Section 6.2When Bad Things Happento Good People God as Troublemaker
Thought Experiment: Rowe’s Fawn • Suppose that in a distant forest, lightning strikes a tree, causes a forest fire, and burns a fawn to death. • How can an all-powerful, all-knowing, and all-good being allow such unnecessary suffering?
The Argument from Evil • There is unnecessary evil in the world. • If there were an all-powerful, all-knowing, all-good being, there would be no unnecessary evil in the world. • Therefore, there is no all-powerful, all-knowing, all-good being.
Theodicy • A theory that seeks to justify belief in God in the face of all the evil in the world is known as a theodicy. • Many different theodicies have been proposed over the years, and all seek to defend the claim that the evil in the world is necessary.
The Ontological Defense • According to the ontological defense, goodness cannot exist without evil, so it’s impossible for God to make a good world that didn’t contain evil. • Objection: This would be true if goodness were a type of evil, but it isn’t. • Just as redness can exist without other colors, goodness can exist without evil.
The Knowledge Defense • According to the knowledge defense, evil must exist in order for us to know good. • Objections: • It’s possible to know evil without experiencing it, for example, Adam and Eve. • There is far more evil in the world than is necessary to give us a knowledge of it.
Thought Probe:Adam and Eve • The forbidden apple contained the knowledge of right and wrong. So before Adam and Eve ate the apple, they couldn’t have known it was wrong to eat the apple. • But if they didn’t know it was wrong, was it right to punish them? • Even if it was right to punish them, was it right to punish all of mankind throughout eternity for what they did?
The Free Will Defense • According to the free will defense, evil is necessary for free will. • Objections: • It’s possible to have free will and not choose evil, e. g., God, Mary, Jesus. • The evil caused by humans (moral evil) is only one sort of evil. There is also evil caused by nature (natural evil).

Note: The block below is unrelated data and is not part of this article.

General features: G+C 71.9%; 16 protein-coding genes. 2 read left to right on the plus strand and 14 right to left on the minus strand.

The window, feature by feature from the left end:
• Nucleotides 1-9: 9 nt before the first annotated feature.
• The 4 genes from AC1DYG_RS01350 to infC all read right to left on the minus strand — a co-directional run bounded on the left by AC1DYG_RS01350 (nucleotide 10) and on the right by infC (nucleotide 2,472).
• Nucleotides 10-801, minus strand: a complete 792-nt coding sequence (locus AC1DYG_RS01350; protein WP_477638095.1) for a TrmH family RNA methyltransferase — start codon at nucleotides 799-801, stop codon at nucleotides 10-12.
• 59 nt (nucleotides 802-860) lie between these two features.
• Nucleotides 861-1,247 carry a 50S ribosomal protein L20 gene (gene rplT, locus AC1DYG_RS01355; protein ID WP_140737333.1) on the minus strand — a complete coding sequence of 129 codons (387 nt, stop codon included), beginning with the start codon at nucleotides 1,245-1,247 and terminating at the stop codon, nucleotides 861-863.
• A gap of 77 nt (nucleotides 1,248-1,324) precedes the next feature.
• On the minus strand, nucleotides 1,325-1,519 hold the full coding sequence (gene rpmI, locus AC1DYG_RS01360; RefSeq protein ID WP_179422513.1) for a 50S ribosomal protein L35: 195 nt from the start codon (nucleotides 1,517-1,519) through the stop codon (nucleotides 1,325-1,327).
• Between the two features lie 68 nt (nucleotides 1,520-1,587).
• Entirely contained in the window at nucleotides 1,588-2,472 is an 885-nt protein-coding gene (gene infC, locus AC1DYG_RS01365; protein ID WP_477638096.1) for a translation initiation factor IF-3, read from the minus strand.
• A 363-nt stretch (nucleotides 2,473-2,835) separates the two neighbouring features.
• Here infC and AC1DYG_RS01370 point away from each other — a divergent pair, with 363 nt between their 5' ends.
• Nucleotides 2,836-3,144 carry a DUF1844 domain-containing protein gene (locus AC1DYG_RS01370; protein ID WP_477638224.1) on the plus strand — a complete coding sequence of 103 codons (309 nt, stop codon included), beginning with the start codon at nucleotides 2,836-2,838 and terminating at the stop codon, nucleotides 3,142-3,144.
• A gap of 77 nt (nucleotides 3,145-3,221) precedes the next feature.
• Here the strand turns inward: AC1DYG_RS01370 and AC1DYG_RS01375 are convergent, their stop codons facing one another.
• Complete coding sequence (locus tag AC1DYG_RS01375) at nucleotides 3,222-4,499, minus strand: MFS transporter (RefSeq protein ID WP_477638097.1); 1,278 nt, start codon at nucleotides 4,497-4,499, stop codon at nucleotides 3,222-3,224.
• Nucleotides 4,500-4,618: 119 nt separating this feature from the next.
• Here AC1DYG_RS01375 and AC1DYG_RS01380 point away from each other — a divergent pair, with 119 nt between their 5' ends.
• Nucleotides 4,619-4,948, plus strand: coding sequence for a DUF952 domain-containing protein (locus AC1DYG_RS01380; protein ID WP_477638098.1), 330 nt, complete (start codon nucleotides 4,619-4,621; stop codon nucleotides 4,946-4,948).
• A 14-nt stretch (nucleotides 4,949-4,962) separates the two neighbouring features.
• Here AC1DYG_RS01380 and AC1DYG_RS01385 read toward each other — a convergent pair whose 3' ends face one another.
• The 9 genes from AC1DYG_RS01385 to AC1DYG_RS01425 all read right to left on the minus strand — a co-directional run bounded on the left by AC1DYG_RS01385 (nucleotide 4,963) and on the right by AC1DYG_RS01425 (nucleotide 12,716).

Thought Probe:Wrath of God • One of the most poignant examples of natural evil is the tsunami (tidal wave) that occurred in the Indian Ocean on December 26, 2004, killing more than 200,000 people. • Some see this as evidence of God’s wrath. • Would an all-good, all-knowing, all-powerful being allow 200,000 of his children to die in such a manner just to express his anger or teach people a lesson?
Thought Probe: Is There Free Will in Heaven? • Heaven is supposed to be a place where there is no sin and thus no evil. • But according to the free will defense, there cannot be free will without evil. • So can there be free will in heaven?
The Ideal Humanity Defense • According to the ideal-humanity defense, evil is necessary to improve the human race. • Objections: • There is little evidence that humanity has improved. • This conflicts with the principle that humans are infinitely valuable and thus should not be used as means to an end.
The Soul-Building Defense • According to the soul-building defense, evil is necessary to make us better people. • Objections: • Suffering often does not necessarily improve one’s character. • Forcing others to do something against their will, even if it will benefit them, is a violation of their rights. • There is much more evil than necessary.
Thought Probe: Karma • According to the law of Karma, whatever evil we do in this life will come back to us in another life. • Hindus claim that Karma can explain natural evil—those who suffer evil at the hands of nature had it coming to them. • Is this a better solution to the problem of evil than those offered by Christians?
The Finite God Defense • According to the finite God defense, evil exists because God lacks one of the traditional properties associated with Him such as being all-powerful or all-good. • Objections: • If God is not all-powerful, He cannot perform miracles. • If God is not all-powerful, He may not be worthy of worship.
Thought Probe: God’s Goodness • American revolutionary patriot Thomas Paine claims that the Bible is so filled with cruel and vindictive acts, “it would be more consistent that we called it the word of a demon rather than the Word of God.” • Is Paine’s assessment a fair one?